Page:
I just feel like I have tried so many things. It is getting ridiculous. I know there is nothing wrong with J. She is amazingly bright and perceptive. She writes beautiful poetry and stories. She is always a regular in the popular groups and makes friends very easily everywhere we go. She notices everything and always has an interesting perspective on things. After almost 5 years of formal schooling, I finally realize that a classroom environment is too distracting for her. Although she loves school, she cannot learn there. She told me once that she hears all the outside noises (garbage truck, car alarms, airplanes) and inside noises (tapping, clicking, buzzing flourescent lights, and even other kids breathing). Any activity with a time limit is agitates her - tests especially. Her current teacher told me she is very smart, but is not a test-taker, and if she was in a regular mainstream class she would get straight As. She doesn't realize the mainstream class was actually worse for her.
So here we are. J got an assessment the other day stating she was performing below the program standards in Reading, Writing, and Math - Classwork needs improvement - Conduct is satisfactory - Homework and Effort are good. The teacher wrote a note below it saying the program is too demanding for J and it's not the proper placement for her. Well, that's ok. I would really like for her to be in this excellent program. It goes all the way up to 8th grade and all of the students go on to the top high schools. But, no matter how excellent the program is, it may not be a good fit for J. I do not think this is a case of "evening out". I have seen her love of learning fade slowly away over the years. It breaks my heart. Whenever there is time spent away from school (vacations), she becomes the child she used to be who loved books and learning.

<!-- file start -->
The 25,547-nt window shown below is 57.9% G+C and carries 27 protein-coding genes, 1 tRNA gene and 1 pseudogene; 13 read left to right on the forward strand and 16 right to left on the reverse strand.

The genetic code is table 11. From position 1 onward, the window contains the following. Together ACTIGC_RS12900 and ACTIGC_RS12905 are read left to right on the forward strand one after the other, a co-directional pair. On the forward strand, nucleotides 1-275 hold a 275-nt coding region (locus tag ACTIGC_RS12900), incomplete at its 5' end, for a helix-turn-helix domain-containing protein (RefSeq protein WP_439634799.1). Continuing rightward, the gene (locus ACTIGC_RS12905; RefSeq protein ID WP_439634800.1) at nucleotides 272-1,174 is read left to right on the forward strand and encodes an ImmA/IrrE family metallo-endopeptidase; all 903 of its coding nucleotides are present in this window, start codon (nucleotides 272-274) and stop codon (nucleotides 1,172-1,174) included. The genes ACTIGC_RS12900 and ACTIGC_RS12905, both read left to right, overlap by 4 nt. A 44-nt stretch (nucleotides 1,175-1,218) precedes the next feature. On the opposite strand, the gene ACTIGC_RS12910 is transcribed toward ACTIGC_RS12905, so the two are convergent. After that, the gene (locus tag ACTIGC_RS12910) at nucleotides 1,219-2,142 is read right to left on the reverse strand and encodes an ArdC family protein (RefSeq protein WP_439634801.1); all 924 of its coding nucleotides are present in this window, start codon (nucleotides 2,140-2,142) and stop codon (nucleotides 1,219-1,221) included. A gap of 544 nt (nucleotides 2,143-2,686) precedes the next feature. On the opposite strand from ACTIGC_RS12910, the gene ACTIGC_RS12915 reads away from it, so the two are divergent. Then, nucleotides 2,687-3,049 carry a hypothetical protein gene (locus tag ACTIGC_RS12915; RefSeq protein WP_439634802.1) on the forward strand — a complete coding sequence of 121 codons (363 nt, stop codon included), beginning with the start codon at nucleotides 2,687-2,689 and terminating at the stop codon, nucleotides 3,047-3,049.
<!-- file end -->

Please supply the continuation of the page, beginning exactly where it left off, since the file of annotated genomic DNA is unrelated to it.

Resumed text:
So I have come to the decision to homeschool her if she does not make it to the next grade in this program. I mean, it's not over 'til it's over and we still may have until June to improve her concentration and grades. Third grade is the hardest at this school everyone says. Fourth grade is a breeze compared to 3rd. So I have a feeling next year at this school would be better than this year, but I don't see her moving on. I am already preparing myself to homeschool by September.
I have done so much research. I live in a state where the homeschooling rules and regulations are ridiculous, but manageable. I know how to prepare an IHIP, quarterly reports, and yearly summaries. I've made lists of what we have, what we need to buy, and what we will do all day. She is excited about the prospect and isn't worried about not returning to school. She is on a competitive dance team that meets 2 evenings a week and goes to Sunday school. We will also join local homeschooling groups where she can meet other kids who homeschool. All I need to do is decide on a curriculum - if we decide to use one. The first few months will be spent basically "de-schooling" to get the school out of her system and allow her to re-learn how to learn. I have only read good things about this and I have the support of my family behind me.
I just wanted to mention also, that J has 2 siblings (she's a middle child) who are in school and are thriving there. I think public school is truly fantastic for what it is and most children will do fine there. Some children are just divergent thinkers who are not wired for that specific way of learning.
The beginning of this journey is with public school. J's test scores have hovered between 70 and 80 for the most part, with a couple of 40s and a couple of 90s and 100s. She got all top marks in the enrichment classes: Science, Spanish, Computer, Library, Gym, Art. She got an 84 on yesterday's math test - better than usual. And 2 projects handed in this week were outstanding in my eyes. We'll know the grade in January, probably. I have to say, I have calmed down so much. I do not worry anymore about what will become of her if she cannot make it at the school. I have a strange sense of peace about all of it. I know she will be fine no matter what.